MARY: Well, they're all very nice people indeed! Suppose we put them on to
the good thing? We can get plenty of new bonds for ourselves before the
show opens tomorrow! Come on, Jack! Come on, Mr Squiff!
(They gather up the bonds and go about the audience selling them, each actor
making a little sale speech from time to time, as may be convenient. This
should be impromptu, and fitted to the special needs of each district.
When the day's quota is disposed of, the actors return to the stage and bow
in the conventional manner, with possibly a speech of thanks.)
C U R T A I N
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from the Grady Project:
Grady came home from the second World War proudly considering himself a poet.
Praise for some of his verses from Aleister Crowley, the writer he considered
preeminent in the world, had added greatly to his confidence, inspiring him to
make a discipline out of poetry. On the troop carrier which brought him home
from Europe late in 1946 e.v., Grady edited the ship's daily news sheet in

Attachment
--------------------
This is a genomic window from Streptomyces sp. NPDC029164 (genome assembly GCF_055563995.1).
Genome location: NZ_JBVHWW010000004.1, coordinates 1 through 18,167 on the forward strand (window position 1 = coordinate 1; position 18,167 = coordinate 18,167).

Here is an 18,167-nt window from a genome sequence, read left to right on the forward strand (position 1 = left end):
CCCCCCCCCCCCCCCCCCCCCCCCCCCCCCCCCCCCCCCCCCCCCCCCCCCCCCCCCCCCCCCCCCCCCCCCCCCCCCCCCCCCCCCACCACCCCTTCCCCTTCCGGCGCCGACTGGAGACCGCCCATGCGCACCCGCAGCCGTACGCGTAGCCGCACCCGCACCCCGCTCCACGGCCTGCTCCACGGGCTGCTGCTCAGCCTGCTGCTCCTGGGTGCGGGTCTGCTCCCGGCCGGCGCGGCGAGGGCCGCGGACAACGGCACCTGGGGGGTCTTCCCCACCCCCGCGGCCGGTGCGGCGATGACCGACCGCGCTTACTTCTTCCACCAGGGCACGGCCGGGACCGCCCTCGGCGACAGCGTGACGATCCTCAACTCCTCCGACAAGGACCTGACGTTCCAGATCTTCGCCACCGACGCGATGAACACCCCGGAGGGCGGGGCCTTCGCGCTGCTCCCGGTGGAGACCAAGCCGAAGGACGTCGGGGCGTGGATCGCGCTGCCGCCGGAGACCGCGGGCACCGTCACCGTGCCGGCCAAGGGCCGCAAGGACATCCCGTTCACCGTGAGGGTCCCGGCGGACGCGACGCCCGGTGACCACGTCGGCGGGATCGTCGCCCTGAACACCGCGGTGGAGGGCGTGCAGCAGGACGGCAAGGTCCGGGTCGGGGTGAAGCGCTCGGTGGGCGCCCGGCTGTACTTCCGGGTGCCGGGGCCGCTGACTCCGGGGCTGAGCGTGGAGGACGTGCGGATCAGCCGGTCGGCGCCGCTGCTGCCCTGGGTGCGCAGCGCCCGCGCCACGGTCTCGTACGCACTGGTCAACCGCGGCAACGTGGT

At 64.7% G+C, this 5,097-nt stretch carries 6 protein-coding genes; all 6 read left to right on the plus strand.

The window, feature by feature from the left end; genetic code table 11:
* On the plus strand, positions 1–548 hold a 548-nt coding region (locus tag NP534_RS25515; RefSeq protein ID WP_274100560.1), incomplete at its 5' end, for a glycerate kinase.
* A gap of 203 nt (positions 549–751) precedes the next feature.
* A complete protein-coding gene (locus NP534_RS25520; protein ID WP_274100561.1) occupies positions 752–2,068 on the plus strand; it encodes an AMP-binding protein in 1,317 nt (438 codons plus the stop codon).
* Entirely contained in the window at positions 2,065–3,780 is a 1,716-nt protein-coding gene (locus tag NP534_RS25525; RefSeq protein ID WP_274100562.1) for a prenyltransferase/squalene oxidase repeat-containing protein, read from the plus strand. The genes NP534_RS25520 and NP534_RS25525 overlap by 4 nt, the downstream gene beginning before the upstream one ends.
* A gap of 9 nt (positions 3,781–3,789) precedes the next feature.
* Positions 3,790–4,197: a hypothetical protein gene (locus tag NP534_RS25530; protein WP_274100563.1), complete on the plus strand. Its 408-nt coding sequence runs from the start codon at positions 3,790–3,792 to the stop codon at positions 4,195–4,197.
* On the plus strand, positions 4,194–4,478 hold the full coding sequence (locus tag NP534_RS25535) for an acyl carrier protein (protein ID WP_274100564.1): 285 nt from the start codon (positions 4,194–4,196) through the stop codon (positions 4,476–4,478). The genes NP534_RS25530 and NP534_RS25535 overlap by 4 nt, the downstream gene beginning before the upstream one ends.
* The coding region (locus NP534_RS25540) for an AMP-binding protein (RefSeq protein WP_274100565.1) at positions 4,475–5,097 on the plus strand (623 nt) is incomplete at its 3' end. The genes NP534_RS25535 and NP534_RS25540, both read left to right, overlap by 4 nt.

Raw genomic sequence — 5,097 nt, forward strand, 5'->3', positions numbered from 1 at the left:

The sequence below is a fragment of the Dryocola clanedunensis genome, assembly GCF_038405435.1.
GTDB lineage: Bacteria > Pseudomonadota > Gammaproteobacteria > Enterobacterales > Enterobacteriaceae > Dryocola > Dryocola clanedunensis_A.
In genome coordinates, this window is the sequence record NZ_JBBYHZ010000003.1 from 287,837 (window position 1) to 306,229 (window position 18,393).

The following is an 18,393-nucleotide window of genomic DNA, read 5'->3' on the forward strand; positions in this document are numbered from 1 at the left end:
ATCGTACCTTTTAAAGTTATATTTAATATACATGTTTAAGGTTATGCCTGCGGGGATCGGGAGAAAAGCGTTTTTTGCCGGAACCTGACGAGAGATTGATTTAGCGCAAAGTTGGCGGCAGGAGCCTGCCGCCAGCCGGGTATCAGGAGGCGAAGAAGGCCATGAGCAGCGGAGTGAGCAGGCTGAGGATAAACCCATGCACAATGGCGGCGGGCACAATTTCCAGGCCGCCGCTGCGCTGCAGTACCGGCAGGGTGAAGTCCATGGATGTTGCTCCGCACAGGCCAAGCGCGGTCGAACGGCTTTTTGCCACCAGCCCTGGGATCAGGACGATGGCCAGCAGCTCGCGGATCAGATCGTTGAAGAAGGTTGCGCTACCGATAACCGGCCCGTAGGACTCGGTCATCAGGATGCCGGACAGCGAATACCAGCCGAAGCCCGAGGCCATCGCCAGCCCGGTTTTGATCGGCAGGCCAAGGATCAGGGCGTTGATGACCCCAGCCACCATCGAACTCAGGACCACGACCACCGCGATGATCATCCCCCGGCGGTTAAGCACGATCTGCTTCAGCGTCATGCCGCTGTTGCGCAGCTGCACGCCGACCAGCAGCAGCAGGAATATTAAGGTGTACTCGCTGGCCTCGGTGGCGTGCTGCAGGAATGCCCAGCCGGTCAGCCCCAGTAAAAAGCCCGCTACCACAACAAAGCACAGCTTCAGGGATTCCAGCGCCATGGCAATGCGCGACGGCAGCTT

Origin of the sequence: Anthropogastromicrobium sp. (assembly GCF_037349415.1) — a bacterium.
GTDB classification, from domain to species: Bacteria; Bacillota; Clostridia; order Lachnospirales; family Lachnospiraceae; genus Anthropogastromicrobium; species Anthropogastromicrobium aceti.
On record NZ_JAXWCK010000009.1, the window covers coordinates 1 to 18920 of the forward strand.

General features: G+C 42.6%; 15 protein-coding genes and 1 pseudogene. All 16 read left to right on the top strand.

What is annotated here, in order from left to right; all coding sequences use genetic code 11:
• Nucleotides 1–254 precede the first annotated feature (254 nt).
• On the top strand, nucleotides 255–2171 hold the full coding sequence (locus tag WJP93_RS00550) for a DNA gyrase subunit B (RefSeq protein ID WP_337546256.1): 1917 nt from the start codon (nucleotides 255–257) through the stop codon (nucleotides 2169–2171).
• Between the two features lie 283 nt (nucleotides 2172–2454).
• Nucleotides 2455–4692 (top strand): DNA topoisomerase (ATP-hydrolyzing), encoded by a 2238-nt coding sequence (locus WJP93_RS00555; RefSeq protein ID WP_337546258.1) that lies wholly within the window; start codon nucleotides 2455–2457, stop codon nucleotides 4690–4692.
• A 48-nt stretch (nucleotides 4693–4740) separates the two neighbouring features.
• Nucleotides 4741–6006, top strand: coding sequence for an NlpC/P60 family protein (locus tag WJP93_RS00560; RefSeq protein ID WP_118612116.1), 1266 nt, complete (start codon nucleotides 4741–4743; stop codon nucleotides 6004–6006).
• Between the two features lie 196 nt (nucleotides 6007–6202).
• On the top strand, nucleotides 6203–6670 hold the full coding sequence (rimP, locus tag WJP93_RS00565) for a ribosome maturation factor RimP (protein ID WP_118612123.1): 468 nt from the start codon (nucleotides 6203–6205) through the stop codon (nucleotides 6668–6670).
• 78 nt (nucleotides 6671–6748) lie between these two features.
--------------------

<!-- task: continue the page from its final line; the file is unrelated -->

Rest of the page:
high humor as a cleverly rhyming soldier-poet. For the following few years,
however, he was reading mostly political science, and living in a small
apartment with his wife and infant son in Berkeley, without any time left over
for poetry. Then, during his two and a half years of active duty for the
Korean War, Grady wrote letters, but seems not to have produced any finished
poems -- at least not to have mentioned or kept any. Instead, he brought his
impressions back home to Berkeley, and there in the mid-1950s e.v. while back
in graduate school they were sufficiently compelling that he found the time to
spin them out and edit them down into a long poem, which he finished and
preserved in typescript. Continued here from our last issue, this is the
first time it has appeared in print..
Memo Pencilled On a Helmet Skull
by Grady L. McMurtry
Out in the boondocks
Out in the sandhills and rice paddies
(Uuh, that Rice Paddy #5!)
Where the public piss call is universal
And sex squats by the side of the road
With its pudenda hanging out
Unpretty, exotic, the not-so-mysterious East
Free of Victorian taboo and neo-Puritanism
And with a fine appreciation for the sensuality
Of a woman's neck and shoulders
(Not too surprisingly where women have legs like children)
And out in the broiling sun of summer
So hot you wonder how it is possible to live
When you are being cooked alive.
This is a miserable existence but
"I am a combat soldier
I've got my combat boots on!"
(Ai, yi-yi, yi, yi!)
And up in the mountain passes
Where the dust rolls and billows and smothers
Choking you until your stomach revolts
And coating your throat with a fine metallic lining
That only a can of cold beer can cut